Archive for April, 2012

The threat and dangers Ultrasurf: non-free software at its finest

April 20, 2012

There is a program recently reviewed by the Tor project which exposes some of the problems of non-free software and the fraud of one company in particular. Microsoft’s guilty, Apple’s guilty, Google’s guilty, but Ultrasurf takes it to a whole new level.

This company has not only lied about its ability to anonymise your connection they actively log your connection. This is just where it starts though. They have voluntarily and without warrant handed over user information to police.

Lets go on. It didn’t stop here. They are doing little if anything revolutionary despite the claims purporting to have never been blocked. Carefully selected words. While it is true that Tor has been blocked it’s also the leading non-profit fighting censorship through technological means.

Meanwhile Ultrasurf is actually censoring web sites! Your read that right. The company blocks web sites it doesn’t like. This is not a security measure. It’s censorship. And for a company claiming to help you avoid it there actions demonstrate otherwise.

You see Tor (the competition, although this is true of a number of other projects) doesn’t just claim to anonymise your connection like many companies do. There is active research and development going on to ensure a minimal level of anonymity, privacy, and security. The project clearly explains the goals, problems, and status of the project. When there is a bug or vulnerability fixes are released and the details reported to users. It is one of the best funded anonymity projects in existence. It has had the backing of the US government, the Electronic Frontier Foundation, and many other social projects. Not to mention users.

Tor doesn’t hide behind non-free software or false claims.

I’m going to point people to two other programs which are also worthy of mention. The reason I’m mentioning them is to exemplify a point. Tor is not the one attacking other projects. Tor evaluated a highly successful product for the benefit of its users. This is something that should be going on and not meant to hurt Ultrasurf. The main reason they did so was because of the popularity of this program and the cause for alarm. You see the company is hiding its source code. This is a bad practice and in particular for a program claiming anonymity, encryption, and privacy.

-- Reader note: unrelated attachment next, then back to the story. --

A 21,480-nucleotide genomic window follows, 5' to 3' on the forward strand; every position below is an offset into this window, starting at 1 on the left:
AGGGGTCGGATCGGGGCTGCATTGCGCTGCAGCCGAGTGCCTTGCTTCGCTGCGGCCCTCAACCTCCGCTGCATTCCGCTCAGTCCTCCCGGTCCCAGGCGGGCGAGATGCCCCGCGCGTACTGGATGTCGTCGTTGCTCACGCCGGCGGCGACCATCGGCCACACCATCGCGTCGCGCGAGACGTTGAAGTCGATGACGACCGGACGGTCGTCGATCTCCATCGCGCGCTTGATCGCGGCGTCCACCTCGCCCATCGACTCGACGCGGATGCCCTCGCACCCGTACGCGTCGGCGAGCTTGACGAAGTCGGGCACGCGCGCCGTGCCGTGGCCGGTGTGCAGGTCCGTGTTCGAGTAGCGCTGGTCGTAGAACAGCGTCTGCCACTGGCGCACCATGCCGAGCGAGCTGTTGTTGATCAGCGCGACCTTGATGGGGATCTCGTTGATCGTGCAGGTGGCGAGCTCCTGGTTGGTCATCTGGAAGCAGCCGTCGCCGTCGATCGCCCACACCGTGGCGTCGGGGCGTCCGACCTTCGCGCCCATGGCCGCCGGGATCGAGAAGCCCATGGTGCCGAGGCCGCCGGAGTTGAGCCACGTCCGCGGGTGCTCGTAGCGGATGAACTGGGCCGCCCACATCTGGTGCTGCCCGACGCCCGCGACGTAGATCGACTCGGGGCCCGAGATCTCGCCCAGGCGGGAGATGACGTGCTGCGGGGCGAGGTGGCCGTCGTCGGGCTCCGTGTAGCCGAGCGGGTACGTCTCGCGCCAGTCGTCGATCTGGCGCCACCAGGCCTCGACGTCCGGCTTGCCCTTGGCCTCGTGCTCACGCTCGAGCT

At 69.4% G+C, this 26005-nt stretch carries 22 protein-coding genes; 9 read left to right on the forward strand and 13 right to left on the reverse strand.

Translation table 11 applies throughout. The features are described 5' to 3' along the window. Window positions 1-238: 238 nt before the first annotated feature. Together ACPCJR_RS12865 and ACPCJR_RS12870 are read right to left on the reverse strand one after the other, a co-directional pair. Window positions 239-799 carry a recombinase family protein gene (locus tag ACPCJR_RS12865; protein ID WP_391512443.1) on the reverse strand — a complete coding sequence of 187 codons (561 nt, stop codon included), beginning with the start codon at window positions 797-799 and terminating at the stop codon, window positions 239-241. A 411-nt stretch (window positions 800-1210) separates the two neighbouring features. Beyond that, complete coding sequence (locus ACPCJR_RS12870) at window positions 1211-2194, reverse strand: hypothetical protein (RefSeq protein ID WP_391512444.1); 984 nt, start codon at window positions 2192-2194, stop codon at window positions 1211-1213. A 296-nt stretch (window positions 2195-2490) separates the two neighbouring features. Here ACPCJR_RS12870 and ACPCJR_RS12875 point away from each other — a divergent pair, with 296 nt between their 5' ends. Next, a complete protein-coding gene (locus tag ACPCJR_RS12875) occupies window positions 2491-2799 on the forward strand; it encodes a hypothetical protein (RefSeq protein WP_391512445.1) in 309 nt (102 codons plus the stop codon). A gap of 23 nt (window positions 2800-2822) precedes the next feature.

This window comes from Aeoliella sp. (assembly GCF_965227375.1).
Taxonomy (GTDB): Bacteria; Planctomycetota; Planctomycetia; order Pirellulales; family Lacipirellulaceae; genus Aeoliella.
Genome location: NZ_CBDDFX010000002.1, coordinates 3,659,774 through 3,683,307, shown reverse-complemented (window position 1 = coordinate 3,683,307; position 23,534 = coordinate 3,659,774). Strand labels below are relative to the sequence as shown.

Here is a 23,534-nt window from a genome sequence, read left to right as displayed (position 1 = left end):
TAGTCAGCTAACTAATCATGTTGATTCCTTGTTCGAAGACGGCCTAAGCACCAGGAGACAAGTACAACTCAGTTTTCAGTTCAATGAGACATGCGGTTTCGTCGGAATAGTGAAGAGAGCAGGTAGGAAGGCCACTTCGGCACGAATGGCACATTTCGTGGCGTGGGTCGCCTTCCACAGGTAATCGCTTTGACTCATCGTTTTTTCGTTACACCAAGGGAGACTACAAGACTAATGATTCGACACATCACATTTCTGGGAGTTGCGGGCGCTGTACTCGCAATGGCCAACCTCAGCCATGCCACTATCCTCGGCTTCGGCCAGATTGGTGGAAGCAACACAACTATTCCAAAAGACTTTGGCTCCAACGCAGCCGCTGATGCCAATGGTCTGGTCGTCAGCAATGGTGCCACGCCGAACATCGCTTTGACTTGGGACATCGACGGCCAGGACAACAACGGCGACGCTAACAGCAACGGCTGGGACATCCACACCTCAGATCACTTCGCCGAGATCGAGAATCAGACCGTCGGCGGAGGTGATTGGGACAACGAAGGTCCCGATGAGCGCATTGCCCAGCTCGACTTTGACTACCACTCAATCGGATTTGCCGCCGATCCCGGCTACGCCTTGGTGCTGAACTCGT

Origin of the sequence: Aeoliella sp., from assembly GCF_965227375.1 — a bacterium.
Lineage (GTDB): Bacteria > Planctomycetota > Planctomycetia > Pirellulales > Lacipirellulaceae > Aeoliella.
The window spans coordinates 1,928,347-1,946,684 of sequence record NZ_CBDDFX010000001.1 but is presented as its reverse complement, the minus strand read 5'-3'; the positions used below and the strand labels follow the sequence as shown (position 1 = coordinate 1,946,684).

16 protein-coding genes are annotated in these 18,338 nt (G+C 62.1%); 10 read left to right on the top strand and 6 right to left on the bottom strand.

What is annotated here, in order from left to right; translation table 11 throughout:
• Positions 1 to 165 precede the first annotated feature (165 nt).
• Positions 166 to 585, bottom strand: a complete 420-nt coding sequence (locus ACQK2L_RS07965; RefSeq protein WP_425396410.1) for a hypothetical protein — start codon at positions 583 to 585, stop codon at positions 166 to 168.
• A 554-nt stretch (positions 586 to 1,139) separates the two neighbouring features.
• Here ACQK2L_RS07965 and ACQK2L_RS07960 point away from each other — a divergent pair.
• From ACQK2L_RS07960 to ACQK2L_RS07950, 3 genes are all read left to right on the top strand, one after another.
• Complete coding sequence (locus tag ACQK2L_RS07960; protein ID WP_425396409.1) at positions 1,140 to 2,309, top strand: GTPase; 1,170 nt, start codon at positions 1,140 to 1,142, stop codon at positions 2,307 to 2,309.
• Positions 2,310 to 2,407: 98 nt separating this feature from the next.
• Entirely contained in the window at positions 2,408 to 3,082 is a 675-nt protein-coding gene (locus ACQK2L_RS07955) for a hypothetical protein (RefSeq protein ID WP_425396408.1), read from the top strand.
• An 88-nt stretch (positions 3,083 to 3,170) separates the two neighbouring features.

One of the other programs which users may want to consider looking into is Freenet. It is a distributed anonymous communication system. Users can upload anything they wish to the system without having to worry about censorship or maintaining a server. You do need to have the program installed to access content on the freenet network.

Another program is i2p. I2P is an anonymizing network, offering a simple layer that identity-sensitive applications can use to securely communicate. Users share files and similar over this network.

Tor has stood up to scrutiny and significant third party research. While these other two may have even better designs in some respect they have had less scrutiny. All of them are better than Ultrasurf. Except for Ultrasurf the source code is public ally available and everyone with an ability to do so can scrutinise them.

Letting others see inside your code is a good thing. It helps to ensure bugs are spotted and problems fixed. Hiding source code from others is not a security measure. The software can still be attacked. What it prevents is bugs getting fixed and a solid security model from developing.

If the source code is not available don’t trust it. This include running Microsoft Windows. Microsoft is another company which actively logs your connection and violates your privacy at every turn. However- there may be slightly less outrageous given there are no claims to anonymity, privacy, or security. Not of the extent of Ultrasurf anyway.

 

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